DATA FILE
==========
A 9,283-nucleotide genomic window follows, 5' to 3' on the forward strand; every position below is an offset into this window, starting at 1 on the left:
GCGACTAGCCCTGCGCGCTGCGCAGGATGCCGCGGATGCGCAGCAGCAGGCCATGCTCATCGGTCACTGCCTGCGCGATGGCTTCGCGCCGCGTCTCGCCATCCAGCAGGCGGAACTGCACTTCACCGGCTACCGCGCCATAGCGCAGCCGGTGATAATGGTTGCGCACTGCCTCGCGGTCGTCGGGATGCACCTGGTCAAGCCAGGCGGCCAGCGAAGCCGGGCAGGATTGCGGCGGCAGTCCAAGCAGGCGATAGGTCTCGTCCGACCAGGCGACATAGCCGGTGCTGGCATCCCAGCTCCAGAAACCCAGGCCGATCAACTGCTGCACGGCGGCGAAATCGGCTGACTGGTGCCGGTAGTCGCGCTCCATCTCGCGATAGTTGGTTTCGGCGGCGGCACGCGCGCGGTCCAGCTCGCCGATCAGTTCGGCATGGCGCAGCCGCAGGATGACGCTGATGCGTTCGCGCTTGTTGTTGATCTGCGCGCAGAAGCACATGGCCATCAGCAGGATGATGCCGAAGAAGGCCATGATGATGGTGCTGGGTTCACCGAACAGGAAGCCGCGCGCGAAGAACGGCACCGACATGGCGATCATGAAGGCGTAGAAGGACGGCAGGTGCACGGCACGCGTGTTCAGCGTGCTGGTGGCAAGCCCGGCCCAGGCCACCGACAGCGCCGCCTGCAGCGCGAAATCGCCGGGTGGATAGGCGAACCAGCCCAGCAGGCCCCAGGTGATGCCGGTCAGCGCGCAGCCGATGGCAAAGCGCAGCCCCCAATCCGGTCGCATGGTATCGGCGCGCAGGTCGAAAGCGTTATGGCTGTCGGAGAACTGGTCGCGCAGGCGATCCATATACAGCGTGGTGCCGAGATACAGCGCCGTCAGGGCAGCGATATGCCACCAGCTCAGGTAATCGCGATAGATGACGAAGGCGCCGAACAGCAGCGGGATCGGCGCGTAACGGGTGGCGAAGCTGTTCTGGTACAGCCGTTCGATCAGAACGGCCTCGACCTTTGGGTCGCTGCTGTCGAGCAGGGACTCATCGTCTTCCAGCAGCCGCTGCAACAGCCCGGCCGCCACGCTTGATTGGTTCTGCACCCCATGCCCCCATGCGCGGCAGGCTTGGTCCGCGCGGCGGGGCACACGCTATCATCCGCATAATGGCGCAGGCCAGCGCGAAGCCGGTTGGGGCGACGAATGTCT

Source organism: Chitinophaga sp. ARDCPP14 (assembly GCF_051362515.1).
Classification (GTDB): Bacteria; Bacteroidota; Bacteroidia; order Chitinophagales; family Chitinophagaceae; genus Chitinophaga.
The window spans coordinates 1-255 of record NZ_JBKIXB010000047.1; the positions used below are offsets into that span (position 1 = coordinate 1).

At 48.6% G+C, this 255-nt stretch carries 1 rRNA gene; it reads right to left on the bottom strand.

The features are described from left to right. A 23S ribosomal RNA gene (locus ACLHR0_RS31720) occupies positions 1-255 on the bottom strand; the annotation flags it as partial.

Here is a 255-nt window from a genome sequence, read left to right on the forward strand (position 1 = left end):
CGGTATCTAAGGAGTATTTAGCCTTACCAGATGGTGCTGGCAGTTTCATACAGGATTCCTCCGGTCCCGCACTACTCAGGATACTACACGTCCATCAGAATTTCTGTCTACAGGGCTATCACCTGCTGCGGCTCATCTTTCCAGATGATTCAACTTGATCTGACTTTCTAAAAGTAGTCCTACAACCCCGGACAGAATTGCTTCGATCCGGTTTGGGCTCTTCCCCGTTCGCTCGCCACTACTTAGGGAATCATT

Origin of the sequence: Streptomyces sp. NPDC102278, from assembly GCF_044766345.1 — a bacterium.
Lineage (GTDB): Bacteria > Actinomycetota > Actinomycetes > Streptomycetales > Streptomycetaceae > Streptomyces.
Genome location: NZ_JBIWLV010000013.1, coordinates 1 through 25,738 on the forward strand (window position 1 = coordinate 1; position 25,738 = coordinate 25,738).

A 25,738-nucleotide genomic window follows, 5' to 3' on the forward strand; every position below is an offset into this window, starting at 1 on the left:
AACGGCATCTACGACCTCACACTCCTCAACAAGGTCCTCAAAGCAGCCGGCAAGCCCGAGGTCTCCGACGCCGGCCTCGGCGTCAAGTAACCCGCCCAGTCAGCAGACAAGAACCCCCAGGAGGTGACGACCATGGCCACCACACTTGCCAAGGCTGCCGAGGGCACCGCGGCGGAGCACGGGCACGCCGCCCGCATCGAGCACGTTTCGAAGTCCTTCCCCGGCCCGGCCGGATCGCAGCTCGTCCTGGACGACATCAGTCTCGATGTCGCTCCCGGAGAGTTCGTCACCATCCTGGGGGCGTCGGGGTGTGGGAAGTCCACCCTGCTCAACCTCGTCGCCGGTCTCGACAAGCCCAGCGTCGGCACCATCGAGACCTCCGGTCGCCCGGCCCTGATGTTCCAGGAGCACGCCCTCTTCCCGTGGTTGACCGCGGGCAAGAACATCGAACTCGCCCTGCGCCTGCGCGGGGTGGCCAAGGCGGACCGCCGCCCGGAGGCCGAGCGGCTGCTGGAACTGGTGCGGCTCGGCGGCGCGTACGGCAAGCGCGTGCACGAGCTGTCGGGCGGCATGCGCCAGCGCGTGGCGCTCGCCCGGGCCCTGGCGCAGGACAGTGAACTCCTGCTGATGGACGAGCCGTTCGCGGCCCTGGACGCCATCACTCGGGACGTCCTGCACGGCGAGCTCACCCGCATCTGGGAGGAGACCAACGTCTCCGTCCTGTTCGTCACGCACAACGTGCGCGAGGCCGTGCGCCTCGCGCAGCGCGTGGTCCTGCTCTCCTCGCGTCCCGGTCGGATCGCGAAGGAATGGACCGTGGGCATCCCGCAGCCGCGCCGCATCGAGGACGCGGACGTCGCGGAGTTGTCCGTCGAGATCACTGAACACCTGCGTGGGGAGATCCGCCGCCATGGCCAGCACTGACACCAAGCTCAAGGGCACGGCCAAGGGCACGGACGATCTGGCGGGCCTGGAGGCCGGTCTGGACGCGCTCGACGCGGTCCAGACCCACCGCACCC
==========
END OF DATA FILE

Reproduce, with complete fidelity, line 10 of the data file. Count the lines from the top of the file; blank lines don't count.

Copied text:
Origin of the sequence: Streptomyces sp. NPDC102278, from assembly GCF_044766345.1 — a bacterium.